CTCS_200_Q3

CTCS_200_Q3 - 3. After WWI the perception of the Hollywood...

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3. After WWI the perception of the Hollywood studio system began to lose credibility as an artistic medium. Filmmakers and critics, particularly French, saw Hollywood as a low brow factory used to pump out films to maximize profit. As a result, some directors claimed a heavier responsibility to give a film a unique visual style, which would reveal its creativity and social relevance. These directors, or autuers were regarded as the creative force behind films. Howard Hawks was one of the most lauded and successful auteurs from this era. Hawks was consistent in his worldview, usually portraying an exhilaration that came from a small adventurous team of insiders working in pursuit of a goal that defied the dreary grind of an American Dream and his visual style included seamless editing utilizing an invisible shot and reverse shot technique. Often times even the women are also given masculine tendancies. However critics such as Robin Wood recognized that his style was largely characterized by a lack or responsibility from the central characters and the films themes. Wood describes the gangsters in Scarface as ignorant children and goes further to describe the film as propaganda for irresponsible behavior. Hawks evades the social effects of gangsters by simply eliminating society. Hence in Scarface the ostensible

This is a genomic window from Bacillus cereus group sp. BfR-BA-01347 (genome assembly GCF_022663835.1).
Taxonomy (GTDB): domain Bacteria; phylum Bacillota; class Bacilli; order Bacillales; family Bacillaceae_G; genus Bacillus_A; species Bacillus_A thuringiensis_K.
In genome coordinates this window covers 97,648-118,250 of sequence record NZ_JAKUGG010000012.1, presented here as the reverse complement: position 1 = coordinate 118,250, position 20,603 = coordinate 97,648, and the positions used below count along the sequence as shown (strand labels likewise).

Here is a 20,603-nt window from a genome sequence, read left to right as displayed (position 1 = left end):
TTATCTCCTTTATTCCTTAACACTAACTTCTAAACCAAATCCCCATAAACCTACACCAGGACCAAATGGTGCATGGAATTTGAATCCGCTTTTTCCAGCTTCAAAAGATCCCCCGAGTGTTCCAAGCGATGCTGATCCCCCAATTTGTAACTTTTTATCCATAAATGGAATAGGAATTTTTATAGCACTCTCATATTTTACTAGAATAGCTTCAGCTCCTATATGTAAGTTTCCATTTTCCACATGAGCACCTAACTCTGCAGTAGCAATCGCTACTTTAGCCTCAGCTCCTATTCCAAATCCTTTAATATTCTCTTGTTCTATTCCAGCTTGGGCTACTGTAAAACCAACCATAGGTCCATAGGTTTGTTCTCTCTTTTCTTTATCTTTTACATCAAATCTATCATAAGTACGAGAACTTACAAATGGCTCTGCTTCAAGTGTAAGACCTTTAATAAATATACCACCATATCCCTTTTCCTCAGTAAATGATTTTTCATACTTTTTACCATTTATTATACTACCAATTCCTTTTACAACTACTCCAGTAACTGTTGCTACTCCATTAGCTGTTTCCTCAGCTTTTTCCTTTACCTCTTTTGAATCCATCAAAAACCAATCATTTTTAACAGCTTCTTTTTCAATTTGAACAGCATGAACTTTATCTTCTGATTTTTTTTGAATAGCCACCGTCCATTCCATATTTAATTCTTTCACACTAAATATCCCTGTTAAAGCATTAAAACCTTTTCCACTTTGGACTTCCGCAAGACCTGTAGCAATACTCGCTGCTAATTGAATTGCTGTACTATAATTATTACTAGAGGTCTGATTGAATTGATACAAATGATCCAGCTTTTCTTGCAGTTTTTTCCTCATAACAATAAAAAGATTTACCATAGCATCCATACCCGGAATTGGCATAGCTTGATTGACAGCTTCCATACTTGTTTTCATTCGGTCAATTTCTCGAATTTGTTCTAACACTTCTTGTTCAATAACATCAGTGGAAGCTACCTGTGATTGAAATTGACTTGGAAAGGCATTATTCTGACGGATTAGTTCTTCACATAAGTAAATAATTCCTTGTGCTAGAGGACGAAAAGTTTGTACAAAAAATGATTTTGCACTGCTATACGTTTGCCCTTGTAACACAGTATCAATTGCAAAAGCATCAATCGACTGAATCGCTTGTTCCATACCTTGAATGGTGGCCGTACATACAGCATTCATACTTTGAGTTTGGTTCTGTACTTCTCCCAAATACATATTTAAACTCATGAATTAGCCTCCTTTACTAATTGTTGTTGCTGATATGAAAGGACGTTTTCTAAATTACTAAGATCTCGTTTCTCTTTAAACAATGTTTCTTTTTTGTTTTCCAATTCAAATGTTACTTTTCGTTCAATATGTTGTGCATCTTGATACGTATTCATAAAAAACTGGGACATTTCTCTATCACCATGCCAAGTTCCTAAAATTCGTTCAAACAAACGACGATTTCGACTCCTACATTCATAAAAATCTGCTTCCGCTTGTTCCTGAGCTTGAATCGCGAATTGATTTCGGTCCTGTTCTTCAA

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CTCS_200_Q3 - 3. After WWI the perception of the Hollywood...

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